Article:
Ambiguous birding syntax

Home / Ambiguous birding syntax

So today, I saw a reed bunting at my local park, New Hall Valley. It’s not the first reed bunting i’ve ever seen, but it was the first one I spotted on my local patch.

So naturally, I tweeted about it and immediately realised how confusing this sentence could be (and how common it might be for birdwatchers!):

This could mean: “I saw my first reed bunting, and it was at New Hall Valley”. Or, it could mean: “It was the first time i’ve seen a reed bunting at New Hall Valley”. It was the latter.

Anyway, the reed bunting was singing loudly, and to be sure it was a reed bunting, I consulted the RSPB bird identifier website to hear the audio. Obviously a little disgruntled (or excited) by the sound of another reed bunting in the vicinity, it flew directly at me, and over my head to a nearby bush. I hope he sticks around!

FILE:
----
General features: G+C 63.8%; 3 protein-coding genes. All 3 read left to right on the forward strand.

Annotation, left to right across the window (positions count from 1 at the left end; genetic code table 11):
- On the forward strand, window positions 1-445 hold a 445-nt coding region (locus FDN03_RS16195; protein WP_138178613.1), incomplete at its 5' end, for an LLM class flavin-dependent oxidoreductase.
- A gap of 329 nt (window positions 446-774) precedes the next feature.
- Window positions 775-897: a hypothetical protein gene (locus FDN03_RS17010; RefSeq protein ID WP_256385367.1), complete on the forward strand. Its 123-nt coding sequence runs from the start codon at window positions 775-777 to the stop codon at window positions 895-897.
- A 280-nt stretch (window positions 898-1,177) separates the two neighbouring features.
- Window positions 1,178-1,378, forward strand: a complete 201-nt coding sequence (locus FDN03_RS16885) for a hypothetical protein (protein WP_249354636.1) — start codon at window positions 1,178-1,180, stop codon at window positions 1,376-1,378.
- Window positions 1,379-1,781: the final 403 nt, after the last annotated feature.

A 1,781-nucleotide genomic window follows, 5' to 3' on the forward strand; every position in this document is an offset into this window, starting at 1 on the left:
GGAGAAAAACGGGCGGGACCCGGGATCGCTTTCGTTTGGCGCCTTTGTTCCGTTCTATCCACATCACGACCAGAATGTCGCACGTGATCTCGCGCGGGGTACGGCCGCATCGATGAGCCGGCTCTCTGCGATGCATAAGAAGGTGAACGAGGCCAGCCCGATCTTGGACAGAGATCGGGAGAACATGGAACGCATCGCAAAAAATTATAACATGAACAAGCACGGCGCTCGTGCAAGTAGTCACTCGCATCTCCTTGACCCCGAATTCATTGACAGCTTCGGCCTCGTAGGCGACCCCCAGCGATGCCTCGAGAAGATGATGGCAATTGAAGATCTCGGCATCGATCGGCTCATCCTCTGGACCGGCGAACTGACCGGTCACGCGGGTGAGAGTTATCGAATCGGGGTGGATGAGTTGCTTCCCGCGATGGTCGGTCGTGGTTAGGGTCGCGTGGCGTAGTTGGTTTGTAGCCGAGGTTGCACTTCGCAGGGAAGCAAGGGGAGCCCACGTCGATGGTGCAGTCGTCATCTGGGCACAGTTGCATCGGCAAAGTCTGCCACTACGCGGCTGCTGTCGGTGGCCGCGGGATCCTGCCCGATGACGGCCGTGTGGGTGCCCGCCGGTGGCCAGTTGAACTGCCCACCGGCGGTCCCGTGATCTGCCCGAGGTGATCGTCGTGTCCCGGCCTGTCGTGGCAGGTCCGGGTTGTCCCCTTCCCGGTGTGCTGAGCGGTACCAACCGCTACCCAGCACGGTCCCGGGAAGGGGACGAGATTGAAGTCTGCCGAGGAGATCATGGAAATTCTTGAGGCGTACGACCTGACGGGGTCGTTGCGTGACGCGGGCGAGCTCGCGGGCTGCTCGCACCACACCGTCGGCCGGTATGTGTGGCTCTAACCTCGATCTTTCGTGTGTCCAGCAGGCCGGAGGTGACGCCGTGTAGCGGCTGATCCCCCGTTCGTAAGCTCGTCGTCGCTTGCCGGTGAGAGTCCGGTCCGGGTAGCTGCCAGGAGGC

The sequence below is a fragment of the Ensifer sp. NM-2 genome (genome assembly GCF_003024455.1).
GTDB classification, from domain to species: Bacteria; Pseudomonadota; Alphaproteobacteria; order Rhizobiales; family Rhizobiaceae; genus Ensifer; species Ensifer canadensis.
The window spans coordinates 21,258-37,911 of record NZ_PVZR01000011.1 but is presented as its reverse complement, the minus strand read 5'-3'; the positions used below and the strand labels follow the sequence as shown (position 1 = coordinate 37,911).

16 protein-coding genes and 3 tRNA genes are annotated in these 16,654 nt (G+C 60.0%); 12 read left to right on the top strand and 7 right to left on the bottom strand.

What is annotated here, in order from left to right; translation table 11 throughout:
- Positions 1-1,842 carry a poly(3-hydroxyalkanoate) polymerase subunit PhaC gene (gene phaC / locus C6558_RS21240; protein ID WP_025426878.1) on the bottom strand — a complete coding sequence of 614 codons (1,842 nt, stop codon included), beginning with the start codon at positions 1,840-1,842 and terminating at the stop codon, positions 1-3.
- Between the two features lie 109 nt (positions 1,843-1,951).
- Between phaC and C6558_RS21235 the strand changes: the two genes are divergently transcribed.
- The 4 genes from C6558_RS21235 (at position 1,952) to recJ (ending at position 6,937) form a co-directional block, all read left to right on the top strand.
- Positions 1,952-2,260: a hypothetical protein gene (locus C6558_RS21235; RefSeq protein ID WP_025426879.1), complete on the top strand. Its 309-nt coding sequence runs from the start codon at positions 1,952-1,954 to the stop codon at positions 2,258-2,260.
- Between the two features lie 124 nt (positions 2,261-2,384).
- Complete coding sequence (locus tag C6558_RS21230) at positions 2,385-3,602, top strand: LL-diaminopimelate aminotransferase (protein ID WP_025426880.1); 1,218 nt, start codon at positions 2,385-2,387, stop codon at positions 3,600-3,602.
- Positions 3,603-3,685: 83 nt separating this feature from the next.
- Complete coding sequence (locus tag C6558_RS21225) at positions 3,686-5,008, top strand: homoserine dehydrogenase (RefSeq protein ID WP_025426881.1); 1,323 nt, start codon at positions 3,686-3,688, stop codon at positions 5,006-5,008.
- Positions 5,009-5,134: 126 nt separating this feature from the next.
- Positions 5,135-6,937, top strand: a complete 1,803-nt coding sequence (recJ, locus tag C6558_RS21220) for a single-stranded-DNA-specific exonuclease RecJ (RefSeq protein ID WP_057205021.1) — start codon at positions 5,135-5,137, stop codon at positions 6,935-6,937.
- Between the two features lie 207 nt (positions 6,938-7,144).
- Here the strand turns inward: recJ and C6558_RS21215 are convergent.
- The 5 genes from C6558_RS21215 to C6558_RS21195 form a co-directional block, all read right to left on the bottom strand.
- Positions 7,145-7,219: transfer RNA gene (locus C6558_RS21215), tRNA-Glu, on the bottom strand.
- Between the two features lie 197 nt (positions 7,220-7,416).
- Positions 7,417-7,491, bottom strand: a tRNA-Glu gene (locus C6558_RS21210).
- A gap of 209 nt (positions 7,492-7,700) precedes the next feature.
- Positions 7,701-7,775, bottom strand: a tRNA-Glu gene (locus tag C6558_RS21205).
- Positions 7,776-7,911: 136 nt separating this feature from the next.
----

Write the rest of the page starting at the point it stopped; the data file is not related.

My very first reed bunting was spotted at RSPB Middleton Lakes a couple of years ago, not surprisingly amongst the reeds! To many people, it could just be another little brown bird, (similar in size and colouring as a sparrow – even the RSPB can get confused after too many cups of tea on a Friday afternoon!), but it’s the distinctive black cap that sets it apart.

More recently at Middleton, I am seeing them becoming much braver at the bird feeders, and just last week I saw a flock of about 15 of them feeding on the ground down one of the lanes just before dusk.

Here’s a couple of photos I managed to take…


Reed bunting


Leave a Reply

Your email address will not be published. Required fields are marked *

Texas shipping bactroban Meloxicam and aleve Albany diflucan 400mg shipping What do you need to buy biaxin Who can buy xyzal 5mg Prozac and tension headaches Get prescription online aciphex 10mg Where to buy persantine in Dover online Provigil cost in india Azor generic substitute